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URGENT Croatia and Slovenia Declare Independence; Army Urged to Intervene

June 25, 1991 GMT

ZAGREB, Yugoslavia (AP) _ Croatia and Slovenia today proclaimed independence from Yugoslavia, and the federal Parliament immediately urged the army to intervene to prevent the breakup of the nation.

Croatia’s Sabor, or legislature, approved the package of independence laws shortly after 6 p.m. (noon EDT) in Zagreb.

In Ljubljana, the Slovene capital, Parliament approved legislation declaring the republic’s independence and outlining its terms at 8:30 p.m. (2:30 p.m.). Both legislatures voted overwhelmingly in favor.

The moves provoked a sharp reaction in Belgrade, the Yugoslav capital. The federal Parliament issued a statement urging the army ″to undertake measures to prevent the division of Yugoslavia and changes in its borders.″ The Parliament may have overstepped its authority because it normally has no control over the army. That is reserved for the federal presidency, which has been paralyzed by the Yugoslav crisis and has not met for weeks.

By declaring their independence, Croatia and Slovenia threaten to inflame longstanding ethnic tensions, worsen Yugoslavia’s grave economic problems and even plunge the patchwork nation into a civil war.

The two Western-oriented republics have long pushed for a loose federation against the objections of hard-line leaders from Serbia, the largest of Yugoslavia’s six republics. Croatia and Slovenia have already held referendums in which secession won overwhelming support.

In Zagreb, Zarko Domjan, speaker of Croatia’s parliament, said: ″Croatia no longer remains within federative Yugoslavia.″

A copy of Croatia’s declaration obtained by The Associated Press said the republic was a ″sovereign and independent state.″

″By this act, the Republic of Croatia initiates the process of disassociation from the other republics″ and Yugoslavia, the document says.

It says Croatia’s present borders were valid. That provision was an apparent reaction to threats by neighboring Serbia to annex parts of Croatia with a large ethnic Serb population.

Violence between Serbs and Croats, the country’s two largest ethnic groups, has claimed the lives of at least 22 people in Croatia since early May, and all groups in the country are arming.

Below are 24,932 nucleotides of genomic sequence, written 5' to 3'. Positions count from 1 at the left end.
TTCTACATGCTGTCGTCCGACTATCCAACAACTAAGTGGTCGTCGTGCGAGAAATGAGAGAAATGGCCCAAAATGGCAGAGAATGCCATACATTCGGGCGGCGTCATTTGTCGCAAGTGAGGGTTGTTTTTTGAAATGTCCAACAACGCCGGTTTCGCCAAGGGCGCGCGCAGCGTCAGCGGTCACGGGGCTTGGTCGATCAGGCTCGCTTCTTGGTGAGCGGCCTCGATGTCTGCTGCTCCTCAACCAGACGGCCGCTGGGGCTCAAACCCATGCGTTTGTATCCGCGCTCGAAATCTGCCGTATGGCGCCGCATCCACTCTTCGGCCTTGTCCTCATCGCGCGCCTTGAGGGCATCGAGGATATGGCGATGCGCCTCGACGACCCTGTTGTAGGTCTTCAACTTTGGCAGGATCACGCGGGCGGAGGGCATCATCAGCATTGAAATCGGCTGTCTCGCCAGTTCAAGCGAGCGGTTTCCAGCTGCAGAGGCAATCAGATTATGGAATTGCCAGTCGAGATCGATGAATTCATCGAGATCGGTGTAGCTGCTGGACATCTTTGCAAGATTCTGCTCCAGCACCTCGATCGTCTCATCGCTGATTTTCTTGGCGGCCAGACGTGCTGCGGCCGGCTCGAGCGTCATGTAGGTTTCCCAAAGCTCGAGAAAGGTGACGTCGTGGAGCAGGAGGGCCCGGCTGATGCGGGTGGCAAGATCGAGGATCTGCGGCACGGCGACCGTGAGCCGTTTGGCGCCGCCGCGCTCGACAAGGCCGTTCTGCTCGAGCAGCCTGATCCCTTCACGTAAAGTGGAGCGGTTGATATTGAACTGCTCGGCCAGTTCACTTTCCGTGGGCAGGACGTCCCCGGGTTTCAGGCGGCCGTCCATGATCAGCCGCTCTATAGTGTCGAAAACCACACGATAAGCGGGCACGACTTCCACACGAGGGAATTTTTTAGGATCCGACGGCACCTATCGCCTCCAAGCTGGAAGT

The 500,000-strong Serbian minority in Croatia, which claims it is discriminated against, formed enclaves and declared them independent earlier this year. They had said that the regions, comprising about a 25 percent of Croatia’s territory, will remain part of Yugoslavia if Croatia separates.

Croatia and Slovenia had originally planned to declare independence Wednesday, and the decision to act earlier on the legislation was not explained. But it raised speculation that it was an attempt to put the federal government and Serbia off balance.

Now that the republics have declared independence, fierce fighting between Serbs and Croats could ripple through the rest of Yugoslavia and the rest of the Balkans, which have a history of internecine violence.

Yugoslavia, a country of four official languages and at least 24 ethnic groups, has been fragile since it was first formed in 1918.

After the Communists were swept from power throughout eastern Europe in 1989, Yugoslavia also moved toward democracy and elections were held in all six republics last year.

Yugoslav Premier Ante Markovic warned Monday in Zagreb that his government would ″use all legal means″ to stop the two republics from breaking away. But he also said force would not be used.

Slovenia’s new legislation will produce few major immediate changes. There will be no Slovene passports, no new banknotes and about 20,000 federal army troops will remain stationeded on Slovene territory.

But the new legislation unilaterally annuls the validity of the Yugoslav Constitution on Slovene territory.

It establishes a Slovene central bank, which authorities say could issue its own currency within eight months. It also transfers customs authorities and air traffic control, previously under federal jurisdiction, to Slovenia.

The republic’s deputies in the federal Parliament are to be withdrawn and replaced by a 12-member delegation to deal with ″disassociation.″

The delegates also are charged with negotiations on a ″possible future community of sovereign states.″

According to the new legislation, Slovenia will gradually take control of all property belonging to the Yugoslav People’s Army by the end of 1993.

Slovenia has requested federal troops to leave the republic by that date, but there has been no response by Yugoslav generals. Slovenia also seek to have its citizens serving in the army to be recalled.

The deputy speaker of Croatia’s parliament, Vladimir Seks, said in a televised legislative session from Zagreb that his republic will no longer accept federal laws.

Federal agencies will need ″explicit permission″ by Croatia’s authorities to act on the republic’s territory.

Croatia will recall all of its deputies from the federal Parliament, and its representatives in other federal organs will take part in their work only until Croatia ″fully disassociates″ from the rest of the country, Seks said.

He said Croatia intends to defend its current borders and will recognize Slovenia as an independent state.